Humboldt Fellows at Kiel University 2023
The mission of the Alexander von Humboldt Foundation is to support highly qualified researchers individually and to establish a network of excellence for future leaders in science-related fields. The resulting Humboldt Network connects high-performing elites worldwide with each other and with Germany, promoting the internationalization of German science and research as well as German foreign cultural and educational policies beyond scientific cooperation.
Kiel University (CAU) is a member of this network and provides a place in Kiel for visiting researchers from around the globe. The current Humboldt Foundation fellows at Kiel University will be presented below on an ongoing basis.
Regulation of marine sustainability
Professor Violeta Radovich joined Kiel University in April to conduct research on legal issues related to renewable energy generation on the high seas. “The objectives are to study the environmental regulation and governance of renewable energy platforms on the high seas, analyze the similarities with and synergies from the regime of deep seabed mining in the Area and provide recommendations for improvement of regulation,” the professor of marine environmental law from Argentina explains, emphasizing: ”I will benefit to interact with different researchers of Kiel Marine Sciences at Kiel University and other research ocean institutions or initiatives.” Her host Professor Nele Matz-Lück is delighted about the reinforcement in her team: “It is a special pleasure that Violeta Radovich's research has brought one of the prestigious Climate Change Fellowships to the Walther Schücking Institute. Her research makes an important contribution to the governance of the global transformation of energy production. The law of the sea and its relation to climate change is a focus of the working group, to which the project contributes in an excellent way.”
Dr. Violeta Radovich is Climate International Protection Fellow of the Alexander-von-Humboldt Foundation at Kiel University and associate researcher at CONICET (Argentine Council of Scientific and Technical Research), and at UBA (Universidad de Buenos Aires) as well as Professor of Marine environmental law at UNDEF (Universidad Nacional de la Defensa), Buenos Aires, Argentina.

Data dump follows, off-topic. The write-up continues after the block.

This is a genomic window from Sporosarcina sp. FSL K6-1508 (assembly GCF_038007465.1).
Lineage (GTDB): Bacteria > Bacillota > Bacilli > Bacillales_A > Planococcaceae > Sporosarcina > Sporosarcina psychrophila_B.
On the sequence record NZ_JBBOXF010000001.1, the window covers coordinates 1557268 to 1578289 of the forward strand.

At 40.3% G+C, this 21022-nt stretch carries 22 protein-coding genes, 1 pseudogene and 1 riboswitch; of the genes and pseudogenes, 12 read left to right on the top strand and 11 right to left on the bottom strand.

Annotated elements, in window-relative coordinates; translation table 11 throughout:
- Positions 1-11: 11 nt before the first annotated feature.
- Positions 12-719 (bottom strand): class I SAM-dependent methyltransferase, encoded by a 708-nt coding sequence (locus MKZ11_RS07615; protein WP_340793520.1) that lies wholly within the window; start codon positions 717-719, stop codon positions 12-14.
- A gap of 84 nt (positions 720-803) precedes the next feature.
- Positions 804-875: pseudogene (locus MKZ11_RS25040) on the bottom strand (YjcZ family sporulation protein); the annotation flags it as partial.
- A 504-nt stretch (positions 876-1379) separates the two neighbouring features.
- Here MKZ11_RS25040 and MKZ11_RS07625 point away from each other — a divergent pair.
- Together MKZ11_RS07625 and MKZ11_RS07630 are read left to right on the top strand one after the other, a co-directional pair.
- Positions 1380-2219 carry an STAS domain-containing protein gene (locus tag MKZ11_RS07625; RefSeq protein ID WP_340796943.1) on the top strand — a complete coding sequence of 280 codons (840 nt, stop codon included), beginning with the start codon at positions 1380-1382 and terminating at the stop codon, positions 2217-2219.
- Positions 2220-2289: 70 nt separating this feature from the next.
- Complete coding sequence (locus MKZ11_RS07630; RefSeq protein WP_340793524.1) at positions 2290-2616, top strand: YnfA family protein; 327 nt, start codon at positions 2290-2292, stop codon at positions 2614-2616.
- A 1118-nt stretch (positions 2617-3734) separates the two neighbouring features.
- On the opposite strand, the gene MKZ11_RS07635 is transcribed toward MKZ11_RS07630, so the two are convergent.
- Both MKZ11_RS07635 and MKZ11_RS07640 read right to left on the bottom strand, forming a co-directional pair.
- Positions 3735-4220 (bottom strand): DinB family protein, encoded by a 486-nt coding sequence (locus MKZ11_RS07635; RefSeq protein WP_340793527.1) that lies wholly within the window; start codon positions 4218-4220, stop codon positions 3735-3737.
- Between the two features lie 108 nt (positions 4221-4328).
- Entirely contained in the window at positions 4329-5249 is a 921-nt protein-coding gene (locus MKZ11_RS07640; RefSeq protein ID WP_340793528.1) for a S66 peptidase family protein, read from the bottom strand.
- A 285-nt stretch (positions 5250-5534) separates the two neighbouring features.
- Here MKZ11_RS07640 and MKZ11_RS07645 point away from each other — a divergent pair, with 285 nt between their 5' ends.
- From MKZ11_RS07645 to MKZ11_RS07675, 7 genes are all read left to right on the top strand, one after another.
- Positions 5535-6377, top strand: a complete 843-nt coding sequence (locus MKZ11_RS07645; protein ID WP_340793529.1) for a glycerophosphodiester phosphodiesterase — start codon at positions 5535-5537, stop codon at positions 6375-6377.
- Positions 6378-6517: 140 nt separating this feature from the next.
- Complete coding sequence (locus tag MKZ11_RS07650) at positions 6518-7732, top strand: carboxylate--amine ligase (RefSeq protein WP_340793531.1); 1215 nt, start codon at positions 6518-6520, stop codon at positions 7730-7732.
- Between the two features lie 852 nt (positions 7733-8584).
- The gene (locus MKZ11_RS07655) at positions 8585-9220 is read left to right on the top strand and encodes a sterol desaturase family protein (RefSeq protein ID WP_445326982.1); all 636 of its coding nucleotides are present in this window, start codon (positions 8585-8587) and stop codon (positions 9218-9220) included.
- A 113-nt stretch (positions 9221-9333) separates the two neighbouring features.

Pure mathematics in geometry and analysis
Professor Gaven Martin from New Zealand is among the most respected scientists in the field of pure mathematics. In October, he received the Humboldt Research Award for his research in the fields of geometric analysis, complex analysis and geometry, among others. Professor Walter Bergweiler of the Mathematics Department at Kiel University nominated his colleague for the award and will work with him for several months. "Gaven Martin has achieved groundbreaking results in geometry and analysis on very different topics. Accordingly, he is also considered one of the leading international researchers in these fields," Bergweiler emphasizes. During Professor Martin's research stay in Kiel, they intend to initiate a program together to study the geometry of moduli spaces using a novel dynamical approach. “These spaces essentially classify the shapes and geometry of surfaces as they undergo elastic deformations, and the underlying geometry of the regions these surfaces bound. We hope that this new approach will simplify many known facts which are currently exceptionally difficult to establish,” Gaven Martin explains.
Dr. Gaven J. Martin is professor of Mathematics at Massey University, Auckland, New Zealand and the Director of the New Zealand Mathematics Research Institute. He received numerous awards and honors for his work, most recently the prestigious Humboldt Research Award.
Nanomaterials inspired by biology